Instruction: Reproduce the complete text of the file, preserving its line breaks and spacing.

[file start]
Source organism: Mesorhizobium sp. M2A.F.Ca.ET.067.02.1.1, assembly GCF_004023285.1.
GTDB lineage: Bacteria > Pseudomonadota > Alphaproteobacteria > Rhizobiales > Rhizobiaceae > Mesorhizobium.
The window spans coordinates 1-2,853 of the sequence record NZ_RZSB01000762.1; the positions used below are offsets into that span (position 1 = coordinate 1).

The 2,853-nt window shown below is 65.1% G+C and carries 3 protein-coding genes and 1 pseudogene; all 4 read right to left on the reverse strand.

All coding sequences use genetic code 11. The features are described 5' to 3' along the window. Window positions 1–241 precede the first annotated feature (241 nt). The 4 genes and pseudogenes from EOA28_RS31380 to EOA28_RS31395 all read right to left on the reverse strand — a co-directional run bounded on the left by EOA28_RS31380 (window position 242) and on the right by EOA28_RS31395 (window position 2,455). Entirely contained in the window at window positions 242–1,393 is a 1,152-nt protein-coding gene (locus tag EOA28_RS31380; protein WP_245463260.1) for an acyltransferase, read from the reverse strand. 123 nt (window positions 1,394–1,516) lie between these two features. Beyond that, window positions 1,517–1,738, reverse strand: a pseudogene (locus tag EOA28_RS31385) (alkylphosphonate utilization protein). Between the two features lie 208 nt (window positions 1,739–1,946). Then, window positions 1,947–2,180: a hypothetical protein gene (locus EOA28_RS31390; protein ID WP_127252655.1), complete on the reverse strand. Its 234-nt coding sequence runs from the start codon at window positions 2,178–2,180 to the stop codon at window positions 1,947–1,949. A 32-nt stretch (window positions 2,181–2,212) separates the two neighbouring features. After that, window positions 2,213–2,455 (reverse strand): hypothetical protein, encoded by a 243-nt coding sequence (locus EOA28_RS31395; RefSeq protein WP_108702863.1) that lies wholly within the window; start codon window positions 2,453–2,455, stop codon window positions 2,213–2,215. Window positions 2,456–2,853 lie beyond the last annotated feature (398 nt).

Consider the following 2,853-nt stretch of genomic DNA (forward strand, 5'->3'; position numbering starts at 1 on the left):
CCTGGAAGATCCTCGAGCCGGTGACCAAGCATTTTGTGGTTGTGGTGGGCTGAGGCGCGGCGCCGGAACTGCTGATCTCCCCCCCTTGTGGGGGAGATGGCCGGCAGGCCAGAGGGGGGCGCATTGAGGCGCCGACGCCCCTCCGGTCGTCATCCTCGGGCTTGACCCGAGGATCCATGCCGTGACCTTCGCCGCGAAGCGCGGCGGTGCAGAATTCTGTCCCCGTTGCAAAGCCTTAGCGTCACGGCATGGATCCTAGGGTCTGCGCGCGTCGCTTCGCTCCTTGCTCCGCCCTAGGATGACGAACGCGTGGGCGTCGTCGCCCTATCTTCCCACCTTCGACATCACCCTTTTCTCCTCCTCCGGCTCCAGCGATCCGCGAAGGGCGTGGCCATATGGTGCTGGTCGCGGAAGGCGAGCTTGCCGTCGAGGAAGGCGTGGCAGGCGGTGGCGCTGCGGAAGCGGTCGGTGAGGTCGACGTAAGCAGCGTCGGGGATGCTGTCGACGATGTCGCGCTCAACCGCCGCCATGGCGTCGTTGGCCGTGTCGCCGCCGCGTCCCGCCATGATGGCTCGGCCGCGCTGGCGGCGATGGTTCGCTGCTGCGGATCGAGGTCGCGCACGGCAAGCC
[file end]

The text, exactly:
Source organism: Mesorhizobium sp. M2A.F.Ca.ET.067.02.1.1, assembly GCF_004023285.1.
GTDB lineage: Bacteria > Pseudomonadota > Alphaproteobacteria > Rhizobiales > Rhizobiaceae > Mesorhizobium.
The window spans coordinates 1-2,853 of the sequence record NZ_RZSB01000762.1; the positions used below are offsets into that span (position 1 = coordinate 1).

The 2,853-nt window shown below is 65.1% G+C and carries 3 protein-coding genes and 1 pseudogene; all 4 read right to left on the reverse strand.

All coding sequences use genetic code 11. The features are described 5' to 3' along the window. Window positions 1–241 precede the first annotated feature (241 nt). The 4 genes and pseudogenes from EOA28_RS31380 to EOA28_RS31395 all read right to left on the reverse strand — a co-directional run bounded on the left by EOA28_RS31380 (window position 242) and on the right by EOA28_RS31395 (window position 2,455). Entirely contained in the window at window positions 242–1,393 is a 1,152-nt protein-coding gene (locus tag EOA28_RS31380; protein WP_245463260.1) for an acyltransferase, read from the reverse strand. 123 nt (window positions 1,394–1,516) lie between these two features. Beyond that, window positions 1,517–1,738, reverse strand: a pseudogene (locus tag EOA28_RS31385) (alkylphosphonate utilization protein). Between the two features lie 208 nt (window positions 1,739–1,946). Then, window positions 1,947–2,180: a hypothetical protein gene (locus EOA28_RS31390; protein ID WP_127252655.1), complete on the reverse strand. Its 234-nt coding sequence runs from the start codon at window positions 2,178–2,180 to the stop codon at window positions 1,947–1,949. A 32-nt stretch (window positions 2,181–2,212) separates the two neighbouring features. After that, window positions 2,213–2,455 (reverse strand): hypothetical protein, encoded by a 243-nt coding sequence (locus EOA28_RS31395; RefSeq protein WP_108702863.1) that lies wholly within the window; start codon window positions 2,453–2,455, stop codon window positions 2,213–2,215. Window positions 2,456–2,853 lie beyond the last annotated feature (398 nt).

Consider the following 2,853-nt stretch of genomic DNA (forward strand, 5'->3'; position numbering starts at 1 on the left):
CCTGGAAGATCCTCGAGCCGGTGACCAAGCATTTTGTGGTTGTGGTGGGCTGAGGCGCGGCGCCGGAACTGCTGATCTCCCCCCCTTGTGGGGGAGATGGCCGGCAGGCCAGAGGGGGGCGCATTGAGGCGCCGACGCCCCTCCGGTCGTCATCCTCGGGCTTGACCCGAGGATCCATGCCGTGACCTTCGCCGCGAAGCGCGGCGGTGCAGAATTCTGTCCCCGTTGCAAAGCCTTAGCGTCACGGCATGGATCCTAGGGTCTGCGCGCGTCGCTTCGCTCCTTGCTCCGCCCTAGGATGACGAACGCGTGGGCGTCGTCGCCCTATCTTCCCACCTTCGACATCACCCTTTTCTCCTCCTCCGGCTCCAGCGATCCGCGAAGGGCGTGGCCATATGGTGCTGGTCGCGGAAGGCGAGCTTGCCGTCGAGGAAGGCGTGGCAGGCGGTGGCGCTGCGGAAGCGGTCGGTGAGGTCGACGTAAGCAGCGTCGGGGATGCTGTCGACGATGTCGCGCTCAACCGCCGCCATGGCGTCGTTGGCCGTGTCGCCGCCGCGTCCCGCCATGATGGCTCGGCCGCGCTGGCGGCGATGGTTCGCTGCTGCGGATCGAGGTCGCGCACGGCAAGCC